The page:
What are some simple ways anyone can fight for social justice in our everyday lives?
I think for a start be aware of why we do things. The ‘why’ and the ‘how’ are often the two most necessary questions about social justice. Why do we do what we do? Why do we do it the way we do it? And how do we engage our world? How do we go about ordinary, day to day living?
For argument’s sake, what are our resources? Where do we get them from? Our purchasing power? What choices do we make about our environment, our cleaning materials, the packaging of goods? Are we, by our purchasing power, requiring companies to think about a fair wage for a fair day’s work?
We can think about our footprint in the world. We live in a damaged environment. Are we adding to that? What are we doing to try to limit our demands on earthly resources?
How do we use our financial resources and do we actually take our place in society as an effective member of society?
Do we vote and do we think consciously about the way we vote? Do we contact our various players, influential players in our society when there is the need for something to change.
There is a military saying, and I can’t quote it accurately, but it basically says, “what you walk past is what you accept.”
So I think one of the questions for us is what are we walking past that is totally unacceptable, and whinging about it and seeing it but not sitting and thinking, “Do I have a role here, and what is it and how do I engage it?”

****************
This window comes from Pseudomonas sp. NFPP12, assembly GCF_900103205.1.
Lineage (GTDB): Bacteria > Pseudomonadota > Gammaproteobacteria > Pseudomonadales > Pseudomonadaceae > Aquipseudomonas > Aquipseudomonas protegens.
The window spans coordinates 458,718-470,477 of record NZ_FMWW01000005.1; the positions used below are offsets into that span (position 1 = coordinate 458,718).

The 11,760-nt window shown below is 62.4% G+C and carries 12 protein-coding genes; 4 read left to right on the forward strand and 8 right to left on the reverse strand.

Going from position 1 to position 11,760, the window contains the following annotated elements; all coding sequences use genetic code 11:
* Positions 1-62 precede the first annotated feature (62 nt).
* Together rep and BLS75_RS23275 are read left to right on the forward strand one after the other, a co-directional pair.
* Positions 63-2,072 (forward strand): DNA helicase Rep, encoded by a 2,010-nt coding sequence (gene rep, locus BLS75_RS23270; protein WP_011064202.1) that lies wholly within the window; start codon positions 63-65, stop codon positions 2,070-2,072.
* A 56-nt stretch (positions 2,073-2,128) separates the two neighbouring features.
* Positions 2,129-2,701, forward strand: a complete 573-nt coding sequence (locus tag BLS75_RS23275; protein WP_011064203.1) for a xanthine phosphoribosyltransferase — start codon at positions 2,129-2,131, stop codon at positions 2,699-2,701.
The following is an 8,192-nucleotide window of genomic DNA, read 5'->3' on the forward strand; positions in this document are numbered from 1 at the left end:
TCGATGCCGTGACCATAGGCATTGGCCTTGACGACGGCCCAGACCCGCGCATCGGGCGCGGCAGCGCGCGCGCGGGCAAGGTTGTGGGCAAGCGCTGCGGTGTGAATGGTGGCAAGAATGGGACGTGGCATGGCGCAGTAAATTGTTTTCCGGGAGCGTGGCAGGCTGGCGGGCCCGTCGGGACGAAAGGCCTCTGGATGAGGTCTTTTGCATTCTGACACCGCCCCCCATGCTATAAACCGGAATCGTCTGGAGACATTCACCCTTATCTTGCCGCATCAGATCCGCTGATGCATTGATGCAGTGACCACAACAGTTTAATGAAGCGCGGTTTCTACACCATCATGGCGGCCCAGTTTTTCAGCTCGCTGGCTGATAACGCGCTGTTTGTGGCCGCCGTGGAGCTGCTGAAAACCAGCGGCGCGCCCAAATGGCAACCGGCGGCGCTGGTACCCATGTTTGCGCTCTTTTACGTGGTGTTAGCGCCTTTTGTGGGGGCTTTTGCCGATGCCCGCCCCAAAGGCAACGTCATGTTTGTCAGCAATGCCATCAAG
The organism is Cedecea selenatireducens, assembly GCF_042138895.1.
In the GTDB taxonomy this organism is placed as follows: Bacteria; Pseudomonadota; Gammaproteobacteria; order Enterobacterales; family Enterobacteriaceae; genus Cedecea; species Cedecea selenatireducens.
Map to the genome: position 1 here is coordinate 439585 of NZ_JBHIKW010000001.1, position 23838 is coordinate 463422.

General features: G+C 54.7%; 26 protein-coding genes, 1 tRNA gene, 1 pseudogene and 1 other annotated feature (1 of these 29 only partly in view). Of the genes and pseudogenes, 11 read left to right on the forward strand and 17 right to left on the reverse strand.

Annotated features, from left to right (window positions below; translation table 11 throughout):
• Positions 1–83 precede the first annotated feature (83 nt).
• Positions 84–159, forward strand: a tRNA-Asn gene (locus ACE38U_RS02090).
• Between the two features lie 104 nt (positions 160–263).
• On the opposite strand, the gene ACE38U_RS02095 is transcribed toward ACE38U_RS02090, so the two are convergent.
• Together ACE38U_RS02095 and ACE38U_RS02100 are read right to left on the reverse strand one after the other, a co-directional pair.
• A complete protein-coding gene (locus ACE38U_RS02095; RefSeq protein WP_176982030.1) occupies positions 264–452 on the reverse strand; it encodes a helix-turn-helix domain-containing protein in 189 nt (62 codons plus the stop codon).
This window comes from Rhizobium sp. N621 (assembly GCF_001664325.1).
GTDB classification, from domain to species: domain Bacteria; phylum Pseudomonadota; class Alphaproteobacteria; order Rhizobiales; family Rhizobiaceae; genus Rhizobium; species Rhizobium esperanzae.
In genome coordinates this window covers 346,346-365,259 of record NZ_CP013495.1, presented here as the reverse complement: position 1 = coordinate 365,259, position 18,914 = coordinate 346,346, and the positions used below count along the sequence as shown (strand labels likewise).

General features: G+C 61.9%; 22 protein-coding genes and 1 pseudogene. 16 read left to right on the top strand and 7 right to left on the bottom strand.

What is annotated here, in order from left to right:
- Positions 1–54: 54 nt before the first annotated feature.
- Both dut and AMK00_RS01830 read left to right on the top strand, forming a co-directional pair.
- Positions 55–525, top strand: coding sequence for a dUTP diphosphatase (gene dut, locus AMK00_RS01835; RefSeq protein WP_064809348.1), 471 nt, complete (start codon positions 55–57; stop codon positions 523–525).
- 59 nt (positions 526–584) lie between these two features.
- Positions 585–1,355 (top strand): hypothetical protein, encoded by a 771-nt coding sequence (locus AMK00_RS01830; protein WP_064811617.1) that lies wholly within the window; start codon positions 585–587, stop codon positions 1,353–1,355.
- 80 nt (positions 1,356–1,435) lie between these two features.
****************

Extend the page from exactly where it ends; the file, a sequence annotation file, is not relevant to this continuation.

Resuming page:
What would you say to Salvationists who don't think social justice is important in the Army?
Ooh, that’s a good one. I think, to a Salvationist that doesn’t think that social justice is a part of who we are, they don’t understand the theology of Salvationism. Ours is a Wesleyan theology, and it talks about engagement in community, it talks about the welfare of our brothers and sisters, and it talks about a social ministry, and whenever you talk about a social ministry, there are elements of justice that need to be engaged.
What is something practical we can do today to stand for justice?
I think it’s really basic. Be reflective of how we live and why we make the choices we make, and what impact am I having on my community for good or for bad? It doesn’t have to be evil. I’m not talking about negative impact for evil, but what impact am I having?
It’s everything from, “Am I engaging my neighbours? Am I being gracious in life?” to “How do I go shopping?” and “What are the conversations I have and how do I have them?” It’s really basic.
For the very shy and the very retiring and the people who like to live quietly and very privately, there is a way for them to engage too, if they are personally reflective about the impact that they are having on their world.
It goes the same for those who have societal impact at higher levels or engage in legislative impact or impact governments or thinking or businesses or whatever. Are we, in fact, being good citizens, Christ-like citizens in our world?
World Social Justice Day was celebrated on February 20.